There is a huge amount of research and literature on thatch. Phil Ford (Thatch, University of Ballarat 2011) focuses on just two aspects of thatch, the effects on root growth and perched water tables.
This is a great reminder on the effects your maintenance practises have on thatch and what happens below the surface. For a sand-based sports surface, you can extend the viable life of the surface, providing you take a two-pronged approach. In construction, choose a rootzone with moisture retention 15-25%, like the USGA says, and then dust religiously, as soon as the turf is mature enough to take the traffic.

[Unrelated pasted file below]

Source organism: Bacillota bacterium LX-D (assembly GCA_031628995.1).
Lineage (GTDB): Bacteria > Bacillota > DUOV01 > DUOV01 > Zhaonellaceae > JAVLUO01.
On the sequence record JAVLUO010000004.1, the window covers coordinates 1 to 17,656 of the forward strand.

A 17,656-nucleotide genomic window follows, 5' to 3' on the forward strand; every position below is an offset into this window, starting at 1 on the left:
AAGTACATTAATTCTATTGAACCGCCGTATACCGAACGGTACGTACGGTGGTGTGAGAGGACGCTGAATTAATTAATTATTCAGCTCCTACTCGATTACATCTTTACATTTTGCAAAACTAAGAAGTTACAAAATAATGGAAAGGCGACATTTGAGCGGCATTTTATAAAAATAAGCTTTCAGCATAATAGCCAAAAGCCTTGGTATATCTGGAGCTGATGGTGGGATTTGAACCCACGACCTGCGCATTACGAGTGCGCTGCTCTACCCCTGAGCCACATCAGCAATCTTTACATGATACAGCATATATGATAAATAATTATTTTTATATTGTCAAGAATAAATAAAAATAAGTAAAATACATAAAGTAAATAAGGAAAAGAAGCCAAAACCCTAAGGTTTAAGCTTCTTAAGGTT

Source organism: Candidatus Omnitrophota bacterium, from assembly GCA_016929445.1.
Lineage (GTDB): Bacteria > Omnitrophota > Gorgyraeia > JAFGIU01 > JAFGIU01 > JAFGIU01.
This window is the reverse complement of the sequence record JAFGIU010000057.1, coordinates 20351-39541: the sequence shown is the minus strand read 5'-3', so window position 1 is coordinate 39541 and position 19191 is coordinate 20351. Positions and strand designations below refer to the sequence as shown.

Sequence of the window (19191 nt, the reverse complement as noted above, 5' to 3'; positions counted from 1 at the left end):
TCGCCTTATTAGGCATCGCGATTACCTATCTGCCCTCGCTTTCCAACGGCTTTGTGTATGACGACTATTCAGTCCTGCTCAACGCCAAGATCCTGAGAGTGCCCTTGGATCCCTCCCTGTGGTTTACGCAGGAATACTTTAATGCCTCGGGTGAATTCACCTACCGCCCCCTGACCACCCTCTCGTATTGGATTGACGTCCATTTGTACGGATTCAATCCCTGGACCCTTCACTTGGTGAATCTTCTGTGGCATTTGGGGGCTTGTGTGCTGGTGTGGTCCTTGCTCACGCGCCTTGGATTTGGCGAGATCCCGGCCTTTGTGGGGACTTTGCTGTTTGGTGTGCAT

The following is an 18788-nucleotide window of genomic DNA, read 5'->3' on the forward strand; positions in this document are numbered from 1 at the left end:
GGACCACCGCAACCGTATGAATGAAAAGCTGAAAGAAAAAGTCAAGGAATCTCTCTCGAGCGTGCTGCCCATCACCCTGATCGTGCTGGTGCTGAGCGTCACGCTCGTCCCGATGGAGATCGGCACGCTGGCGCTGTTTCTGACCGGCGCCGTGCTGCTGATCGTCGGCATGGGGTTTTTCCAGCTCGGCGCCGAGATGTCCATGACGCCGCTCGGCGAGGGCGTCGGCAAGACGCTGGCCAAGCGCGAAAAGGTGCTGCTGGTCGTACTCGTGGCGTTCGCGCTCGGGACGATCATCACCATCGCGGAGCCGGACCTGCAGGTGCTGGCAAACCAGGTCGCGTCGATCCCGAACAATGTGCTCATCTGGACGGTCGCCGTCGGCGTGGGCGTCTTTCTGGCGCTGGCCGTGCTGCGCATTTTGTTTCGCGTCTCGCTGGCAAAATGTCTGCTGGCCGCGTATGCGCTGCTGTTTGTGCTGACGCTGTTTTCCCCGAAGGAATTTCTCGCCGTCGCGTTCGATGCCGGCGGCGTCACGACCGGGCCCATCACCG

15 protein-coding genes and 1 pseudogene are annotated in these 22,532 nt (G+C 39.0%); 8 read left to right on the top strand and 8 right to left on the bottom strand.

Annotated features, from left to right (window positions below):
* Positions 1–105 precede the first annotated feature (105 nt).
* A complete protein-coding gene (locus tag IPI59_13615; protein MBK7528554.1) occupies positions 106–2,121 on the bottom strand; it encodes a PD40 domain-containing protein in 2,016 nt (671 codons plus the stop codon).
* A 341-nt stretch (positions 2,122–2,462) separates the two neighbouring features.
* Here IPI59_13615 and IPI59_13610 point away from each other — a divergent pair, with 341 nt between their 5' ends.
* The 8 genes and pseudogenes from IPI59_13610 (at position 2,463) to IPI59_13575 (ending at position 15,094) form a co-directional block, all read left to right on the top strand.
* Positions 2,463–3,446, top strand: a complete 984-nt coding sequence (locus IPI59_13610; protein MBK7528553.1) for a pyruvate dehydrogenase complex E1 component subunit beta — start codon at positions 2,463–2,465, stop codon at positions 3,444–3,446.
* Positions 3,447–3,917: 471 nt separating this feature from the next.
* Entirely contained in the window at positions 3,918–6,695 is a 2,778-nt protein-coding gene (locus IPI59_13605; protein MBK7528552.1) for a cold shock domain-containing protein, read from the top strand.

‘Normal’ thatch has a Moisture Retention (MR) of around 30% (quoted on a volumetric basis, at Field Capacity, as are all the other MR figures in this paper). The underlying soil might have an MR of, say, 25% (if it’s a loamy soil). When the new roots arise each year from the crown or the nodes, and start to move down the profile, they are being asked to move from a thatch zone of 30% moisture, into a soil zone of 25% moisture. The roots that try to do that will get less auxin and will stall. The roots that travel sideways and simply hang around in the thatch layer will be the ones coming up with more water, and so they will get more auxin. The result is a lack of root depth. But it gets worse.
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